Jonathan scores concessions from UK Government over fiasco of election date clash

Carmarthen East & Dinefwr MP Jonathan Edwards has tonight forced concessions from the UK Government in London to allow the National Assembly for Wales to change the date of the Assembly election by up to six months when it clashes with a UK election.

The UK Government made the offer after Mr Edwards laid amendments to the Fixed Term Parliament Bill at committee stage.

After Mr. Edwards led the Plaid / SNP motions which lasted for more than five hours, the UK Government offered to consult with the National Assembly for Wales and the devolved legislatures in Scotland and Northern Ireland, to come to an agreement about the ability to change their election dates by up to six months when a clash is scheduled to occur.

However, Mr Edwards has expressed disappointment that the ConDem Government still refused to accept Plaid Cymru amendments for a four year fixed term UK Parliament. The Welsh and Scottish Government had already called for UK parliaments to be set at four years – rather than every five years as proposed by the Bill. If this had been accepted then there would be no clash between different sets of elections.

Commenting after the debate, Mr Edwards said:

“I am very pleased that the UK Government has finally accepted our sensible argument that elections to the National Assembly for Wales should not be held on the same day as the UK election.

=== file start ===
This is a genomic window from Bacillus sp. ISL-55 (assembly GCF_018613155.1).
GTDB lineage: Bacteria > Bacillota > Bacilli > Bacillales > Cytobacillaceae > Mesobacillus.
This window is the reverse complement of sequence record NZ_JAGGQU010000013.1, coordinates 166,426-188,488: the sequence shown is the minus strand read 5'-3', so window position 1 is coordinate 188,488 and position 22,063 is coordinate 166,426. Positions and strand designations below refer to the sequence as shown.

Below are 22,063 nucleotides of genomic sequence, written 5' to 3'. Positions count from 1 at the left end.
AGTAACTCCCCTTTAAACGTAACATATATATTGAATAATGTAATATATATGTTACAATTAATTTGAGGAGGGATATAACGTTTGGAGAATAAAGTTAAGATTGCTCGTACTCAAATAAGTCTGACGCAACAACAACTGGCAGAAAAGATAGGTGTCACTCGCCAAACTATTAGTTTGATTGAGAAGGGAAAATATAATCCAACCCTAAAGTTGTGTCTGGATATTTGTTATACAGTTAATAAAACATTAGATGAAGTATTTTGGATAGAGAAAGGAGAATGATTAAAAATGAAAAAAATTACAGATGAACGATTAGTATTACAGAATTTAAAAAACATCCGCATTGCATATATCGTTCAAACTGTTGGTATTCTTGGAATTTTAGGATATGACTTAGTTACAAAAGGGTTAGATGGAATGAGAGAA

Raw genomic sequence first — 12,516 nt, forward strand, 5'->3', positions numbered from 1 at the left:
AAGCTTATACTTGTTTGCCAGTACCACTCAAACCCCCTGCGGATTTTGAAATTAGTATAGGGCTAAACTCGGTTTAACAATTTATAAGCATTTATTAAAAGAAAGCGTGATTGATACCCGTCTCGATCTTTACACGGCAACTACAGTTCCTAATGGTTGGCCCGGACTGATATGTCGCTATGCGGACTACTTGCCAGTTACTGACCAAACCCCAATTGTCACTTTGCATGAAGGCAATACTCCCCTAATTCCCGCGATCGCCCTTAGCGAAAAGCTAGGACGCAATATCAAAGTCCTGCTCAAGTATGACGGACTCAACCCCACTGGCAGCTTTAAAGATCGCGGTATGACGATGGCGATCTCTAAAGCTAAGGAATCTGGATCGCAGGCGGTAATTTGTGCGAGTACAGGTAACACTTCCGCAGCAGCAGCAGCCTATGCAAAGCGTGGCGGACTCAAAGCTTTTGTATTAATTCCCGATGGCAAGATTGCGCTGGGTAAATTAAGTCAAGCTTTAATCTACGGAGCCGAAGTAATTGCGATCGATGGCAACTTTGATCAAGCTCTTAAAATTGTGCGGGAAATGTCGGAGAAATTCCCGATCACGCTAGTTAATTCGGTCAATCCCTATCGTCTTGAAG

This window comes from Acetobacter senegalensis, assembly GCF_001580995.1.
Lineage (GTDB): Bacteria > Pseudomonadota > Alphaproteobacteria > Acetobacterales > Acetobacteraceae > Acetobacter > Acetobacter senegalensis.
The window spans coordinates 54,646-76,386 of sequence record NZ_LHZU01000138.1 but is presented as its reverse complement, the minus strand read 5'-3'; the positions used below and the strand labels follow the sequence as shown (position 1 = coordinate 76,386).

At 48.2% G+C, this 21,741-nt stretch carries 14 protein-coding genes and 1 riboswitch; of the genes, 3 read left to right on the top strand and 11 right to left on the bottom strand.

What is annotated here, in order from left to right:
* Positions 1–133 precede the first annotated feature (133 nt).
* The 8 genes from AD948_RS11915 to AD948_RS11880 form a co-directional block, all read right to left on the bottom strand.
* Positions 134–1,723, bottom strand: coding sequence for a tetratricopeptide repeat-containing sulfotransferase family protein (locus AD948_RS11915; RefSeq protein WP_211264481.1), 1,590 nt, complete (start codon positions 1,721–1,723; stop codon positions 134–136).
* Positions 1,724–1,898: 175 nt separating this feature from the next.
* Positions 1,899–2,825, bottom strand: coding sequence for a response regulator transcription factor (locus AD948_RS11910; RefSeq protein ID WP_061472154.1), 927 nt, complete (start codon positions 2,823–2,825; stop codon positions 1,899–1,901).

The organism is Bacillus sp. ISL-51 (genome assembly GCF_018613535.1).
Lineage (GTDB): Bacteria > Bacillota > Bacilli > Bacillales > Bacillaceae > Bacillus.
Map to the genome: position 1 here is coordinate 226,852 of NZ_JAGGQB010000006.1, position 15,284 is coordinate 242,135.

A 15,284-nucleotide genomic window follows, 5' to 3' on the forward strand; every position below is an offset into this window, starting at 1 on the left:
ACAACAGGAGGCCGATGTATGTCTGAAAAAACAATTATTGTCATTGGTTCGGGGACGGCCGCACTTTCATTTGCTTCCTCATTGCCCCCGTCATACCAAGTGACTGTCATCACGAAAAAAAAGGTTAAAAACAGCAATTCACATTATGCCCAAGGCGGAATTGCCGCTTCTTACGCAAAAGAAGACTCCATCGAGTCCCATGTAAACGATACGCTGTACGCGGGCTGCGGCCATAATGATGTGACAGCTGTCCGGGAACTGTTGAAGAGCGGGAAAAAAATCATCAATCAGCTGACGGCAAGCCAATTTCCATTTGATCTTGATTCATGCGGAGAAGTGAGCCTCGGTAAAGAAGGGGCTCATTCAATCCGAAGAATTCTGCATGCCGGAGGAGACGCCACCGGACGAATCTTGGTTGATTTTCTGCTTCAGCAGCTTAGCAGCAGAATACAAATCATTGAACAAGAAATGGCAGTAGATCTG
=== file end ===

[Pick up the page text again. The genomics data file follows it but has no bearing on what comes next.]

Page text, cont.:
“They told me that they would begin tomorrow with consultation with the Welsh Government to ensure a compromise which would allow the Assembly to vary the date of the next Welsh Assembly election so that it does not clash.

“This is an excellent victory for Plaid Cymru and the SNP who have been campaigning hard for fair democracy for Wales and Scotland.

“Although I fully support the concept of fixed term parliaments, I am disappointed that the UK Government still wish to pursue with a five year electoral term. This will put Westminster at odds with other levels of democracy, such as the Assembly and local authorities in Wales, who have elections every four years.

“If they had also accepted our suggestion of a four year parliamentary term then there would be no major electoral clash between the Welsh Assembly election, UK General Elections and local elections in Wales, and none of these battles would have been necessary.

“The fact remains that when they take place, the Welsh Assembly elections, which determine priorities for Welsh public services such as health, education, transport and other issues, must be the most important and only priority for voters in Wales – and in elections of such significance in the future.”

Local Assembly Member Rhodri Glyn Thomas added:

“This is a yet another fantastic victory for Jonathan and for Welsh democracy. Jonathan has led the way in Westminster debates on constitutional reform; endeavouring that Wales and Welsh democracy is not disproportionally affected.

“The fact he has secured this concession from the UK Government is a testament to his hard work and well-articulated arguments.

“This concession follows Jonathan’s Westminster Hall debate last week on the Housing Revenue Account Scheme in which he secured the UK Government’s assurance to look into the injustice of the scheme that has seen a reported £2billion paid to the UK Treasury from Welsh local authorities.

“In Jonathan the people of Carmarthenshire have elected a fantastic advocate for the County and for Wales.”

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